‘The Farewell’ Is Wise and Rewarding

Courtesy of Sundance Institute
Courtesy of A24

I had been hearing about Lulu Wang’s buzzy Sundance darling The Farewell for several months by the time I sat down in a theater to watch it. I had heard this film celebrates family in a genuinely universal way, that it breaks more ground for Asian representation in film, and that actress Awkwafina emerges as a real movie star. And yes, this is all true. It truly speaks to a film’s quality where it can be discussed to death and then when you’re finally in a dark movie theater, the movie before your eyes still finds ways to surprise you.

Billi (Awkwafina) is a Chinese-American woman in her 30s living in New York City, not far from her parents. Her father informs her that her Nai Nai (grandmother) has been diagnosed with stage IV lung cancer and does not have long to live. Also, the family has decided not to tell her that she’s terminally ill because they believe this realization will only worsen her quality of life and fast-track her decline. Instead, a wedding is hastily planned as an excuse to get everyone back to China to say goodbye to Nai Nai (Zhao Shuzhen) before it’s too late.

Everything that’s been said about Awkwafina in this role is right. She’s a revelation –– a comedic actress who is establishing early on in her career that she is a force to be reckoned with in a dramatic role. Nothing she has done so far in her career suggests this kind of performance. She’s so great in comedic supporting parts in films like Crazy Rich Asians and Ocean’s 8, but it’s interesting to note that she was cast in this role before either of those films. She does an outstanding job in big, dramatic moments, but she’s even better in moments with a family member, where all that isn’t being said lingers in the air. This is a dramatic film, but it’s never melodramatic, and it never stops Awkwafina from being funny if the scene calls for it. This is the kind of performance that will undoubtedly be overlooked by the Academy but will send Awkwafina on the right track moving forward. She’s already a lock for an Independent Spirit Award nomination.

However, it’s the ensemble that really makes The Farewell special. Tzi Ma and Diana Lin play Billi’s parents, and both are very good. This is the kind of ensemble movie where, if the camera were to pan out and focus on another family member’s story, you feel like it would be just as complicated as the lead’s. The relationship between the couple getting married (Chen Hun and Aoi Mizuhara) seems like it would be fascinating. This is a couple that has only been dating for a few months, and they’re being pushed into married life by family members with ulterior motives. The awkwardness on their faces tells the whole story, but it would be great to hear more!

Zhao Shuzhen is incredible as Nai Nai. The relationship Billi shares with her grandmother is so vividly painted, and the viewer understands so much about their relationship from the very first scene. What makes the narrative’s central dilemma so compelling is how spirited and commanding of a presence Nai Nai is. She’s a total spitfire. She’s barking orders at the caterers, she’s running around making plans, and this gives Billi a complicated line to walk, of wanting to be present and supportive and in the moment with her beloved grandmother, and also the internal conflict of what it means to keep this kind of a secret from someone you love so much.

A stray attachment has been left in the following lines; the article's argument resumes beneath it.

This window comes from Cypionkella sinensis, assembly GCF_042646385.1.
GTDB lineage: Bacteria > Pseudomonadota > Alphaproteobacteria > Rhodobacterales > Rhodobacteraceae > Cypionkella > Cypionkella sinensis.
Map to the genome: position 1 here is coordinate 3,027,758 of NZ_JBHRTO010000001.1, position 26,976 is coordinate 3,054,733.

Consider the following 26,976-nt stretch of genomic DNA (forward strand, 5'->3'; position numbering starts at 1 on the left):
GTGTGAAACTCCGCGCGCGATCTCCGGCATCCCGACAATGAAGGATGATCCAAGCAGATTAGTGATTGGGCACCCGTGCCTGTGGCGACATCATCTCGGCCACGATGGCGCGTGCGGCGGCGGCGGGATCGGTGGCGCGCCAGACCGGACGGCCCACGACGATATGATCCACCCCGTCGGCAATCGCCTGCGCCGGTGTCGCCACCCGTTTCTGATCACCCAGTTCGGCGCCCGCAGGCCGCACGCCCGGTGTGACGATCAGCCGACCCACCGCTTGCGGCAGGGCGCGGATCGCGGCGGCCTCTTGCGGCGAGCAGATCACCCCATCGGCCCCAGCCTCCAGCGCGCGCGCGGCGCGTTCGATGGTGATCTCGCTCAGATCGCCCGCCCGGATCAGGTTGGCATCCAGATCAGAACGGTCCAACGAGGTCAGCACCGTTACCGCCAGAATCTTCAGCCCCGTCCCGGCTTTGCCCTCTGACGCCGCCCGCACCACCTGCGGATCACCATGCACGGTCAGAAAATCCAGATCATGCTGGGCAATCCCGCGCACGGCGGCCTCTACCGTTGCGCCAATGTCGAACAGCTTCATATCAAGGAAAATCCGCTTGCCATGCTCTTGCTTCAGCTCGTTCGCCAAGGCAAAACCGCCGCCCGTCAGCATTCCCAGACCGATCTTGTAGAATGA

Based on a true story from writer/director Lulu Wang’s life, The Farwell is universal enough to transcend cultures and bring the world together, but it’s also authentic enough to speak to something very specific culturally. I had no idea it was custom in certain cultures to not tell the elderly they’re dying, and to dance around that lie for their own benefit, and the ramifications of a lie like that are fascinating. You absolutely do leave the film so thankful for your family. I went to visit my grandmother the next day.

Wang’s script is slightly sentimental in spots, but never melodramatic. Instead of operating on a certain level of maudlin throughout (like a similarly themed American film would), the film plays it straight for a long time, and when we finally get to the tearjerker moments in the third act, they feel earned in a profound way. Wang’s direction and the cinematography by Anna Franquesa Solano, are also a lot better than they need to be, and a lot is going on visually in every frame.

Overall, The Farewell is a tiny miracle. It’s sharp, wise, and rewarding. It’s nothing short of remarkable that Wang can walk this tightrope of tone throughout, considering this is only her second feature. It’s heartwarming, but not mawkish and sweet without being saccharine. Every emotional beat, comedic or dramatic, rings remarkably true, and the film tells an incredibly specific and yet universally relatable story that everyone should see. And then call your grandmother when you get home.

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